War of Independence won't be won with cash
- Credit: PA
Boris Johnson’s bid to save the Union by splashing the cash won’t be enough. He will need to do a lot more than that.
The ballots cast by Scotland’s voters hadn’t been fully counted when the high-stakes game of constitutional poker between Nicola Sturgeon and Boris Johnson began.
As it became clear – to no one’s surprise – that the SNP would emerge from last Thursday’s Holyrood election as the largest party, Scotland’s first minister said she expected Downing Street to bow to democratic demand and allow another independence referendum. Johnson quickly replied as he always has: no chance. He also invited Sturgeon to a meeting to talk through economic recovery from the Covid crisis. The symbolism was clear: this, rather than a referendum, was his priority.
When the final result was confirmed, the Nationalists had fallen a single, agonising seat short of an overall majority. The Scottish parliament’s electoral system – part first-past-the-post, part proportional – was designed to stop a single party winning outright and to encourage European-style coalitions. But in 2011, Alex Salmond, Sturgeon’s SNP predecessor, had pulled it off, and David Cameron had felt obliged to grant a referendum.
Sturgeon narrowly missed that totemic target, even though, with the Greens winning eight seats, there is a comfortable pro-independence majority in Edinburgh, with the two parties between them taking 72 of the 129 seats.
This is a clear mandate for a referendum, she insists. Still, Johnson refuses to be budged. The Tories ask what has changed – after all, there was an SNP-Green majority in the last parliament too. They point out that when all the constituency votes are totalled up the Unionist parties received the backing of 1,364,656 Scots, while those supporting independence got 1,326,194. This hardly shows a nation desperate for a vote on leaving the UK, they argue.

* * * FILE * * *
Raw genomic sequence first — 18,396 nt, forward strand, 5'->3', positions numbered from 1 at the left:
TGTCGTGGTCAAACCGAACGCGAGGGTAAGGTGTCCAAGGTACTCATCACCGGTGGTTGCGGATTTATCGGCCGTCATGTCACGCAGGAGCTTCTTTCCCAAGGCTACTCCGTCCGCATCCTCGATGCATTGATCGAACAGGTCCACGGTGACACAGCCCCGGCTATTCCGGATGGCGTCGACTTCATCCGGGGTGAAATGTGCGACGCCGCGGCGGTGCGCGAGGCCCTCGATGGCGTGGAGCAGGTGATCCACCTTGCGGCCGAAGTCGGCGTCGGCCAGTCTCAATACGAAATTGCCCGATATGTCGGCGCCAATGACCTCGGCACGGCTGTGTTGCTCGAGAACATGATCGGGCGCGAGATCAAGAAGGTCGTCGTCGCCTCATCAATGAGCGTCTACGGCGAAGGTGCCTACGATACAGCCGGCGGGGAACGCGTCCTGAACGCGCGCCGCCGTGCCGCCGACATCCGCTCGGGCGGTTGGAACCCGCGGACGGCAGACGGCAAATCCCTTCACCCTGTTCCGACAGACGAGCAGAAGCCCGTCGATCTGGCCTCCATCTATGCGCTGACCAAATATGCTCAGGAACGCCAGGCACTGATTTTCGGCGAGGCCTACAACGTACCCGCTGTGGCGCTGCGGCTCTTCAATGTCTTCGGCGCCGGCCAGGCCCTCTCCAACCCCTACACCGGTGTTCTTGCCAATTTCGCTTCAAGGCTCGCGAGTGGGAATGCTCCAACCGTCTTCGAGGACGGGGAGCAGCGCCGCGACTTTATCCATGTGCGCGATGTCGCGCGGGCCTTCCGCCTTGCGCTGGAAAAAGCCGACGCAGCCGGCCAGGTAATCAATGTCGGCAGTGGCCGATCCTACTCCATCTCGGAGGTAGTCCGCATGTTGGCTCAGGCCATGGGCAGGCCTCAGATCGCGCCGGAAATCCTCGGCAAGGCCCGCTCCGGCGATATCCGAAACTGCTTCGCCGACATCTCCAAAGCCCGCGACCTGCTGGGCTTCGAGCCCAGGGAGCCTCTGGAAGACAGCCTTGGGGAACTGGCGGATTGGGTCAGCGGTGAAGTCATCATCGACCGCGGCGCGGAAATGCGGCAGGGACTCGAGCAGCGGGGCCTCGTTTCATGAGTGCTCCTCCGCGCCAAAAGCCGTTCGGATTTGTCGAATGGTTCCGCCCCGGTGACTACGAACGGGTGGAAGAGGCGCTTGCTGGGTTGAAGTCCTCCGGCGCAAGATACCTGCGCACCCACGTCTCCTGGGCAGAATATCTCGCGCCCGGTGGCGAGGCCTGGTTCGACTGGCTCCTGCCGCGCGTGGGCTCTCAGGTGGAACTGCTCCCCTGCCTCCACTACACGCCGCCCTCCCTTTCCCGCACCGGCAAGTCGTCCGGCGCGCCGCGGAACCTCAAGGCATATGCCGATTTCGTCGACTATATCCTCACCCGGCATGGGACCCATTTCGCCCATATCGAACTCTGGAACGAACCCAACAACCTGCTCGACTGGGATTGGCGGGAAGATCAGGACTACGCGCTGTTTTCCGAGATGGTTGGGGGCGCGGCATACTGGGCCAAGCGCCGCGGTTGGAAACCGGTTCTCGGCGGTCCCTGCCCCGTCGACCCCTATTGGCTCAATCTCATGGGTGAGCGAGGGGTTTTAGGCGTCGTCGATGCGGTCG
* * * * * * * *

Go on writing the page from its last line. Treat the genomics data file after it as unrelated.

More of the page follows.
A further hurdle facing the SNP is that recent opinion polls have shown support for independence falling rather than rising, with a small majority in favour of continued Union. And most voters say that even if there is to be a referendum, they do not want it on Sturgeon’s timescale, which is by late 2023.
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This is the tricky, uncertain terrain the two leaders must now navigate. It sets the scene for a five-year War of Independence, which will test the cunning and creativity of both power centres to the full and which may well end up in the Supreme Court. Principle will have its place, but politics will drive the decisions.
The British government has been thinking about the politics of it all for a while now. Ministers are aware that, despite the billions spent on furlough and the extra cash found to support public services across the UK during the pandemic – Scotland alone received £8.6 billion, protecting 930,000 jobs, they claim – few Scottish voters seem willing to give them much credit. Instead, Sturgeon is lauded for having led the nation through the past 12 months, and having done so effectively. Her trust ratings are sky high, while those of the prime minister are dangerously low – he swerved the Holyrood campaign trail, aware he might do more damage than good.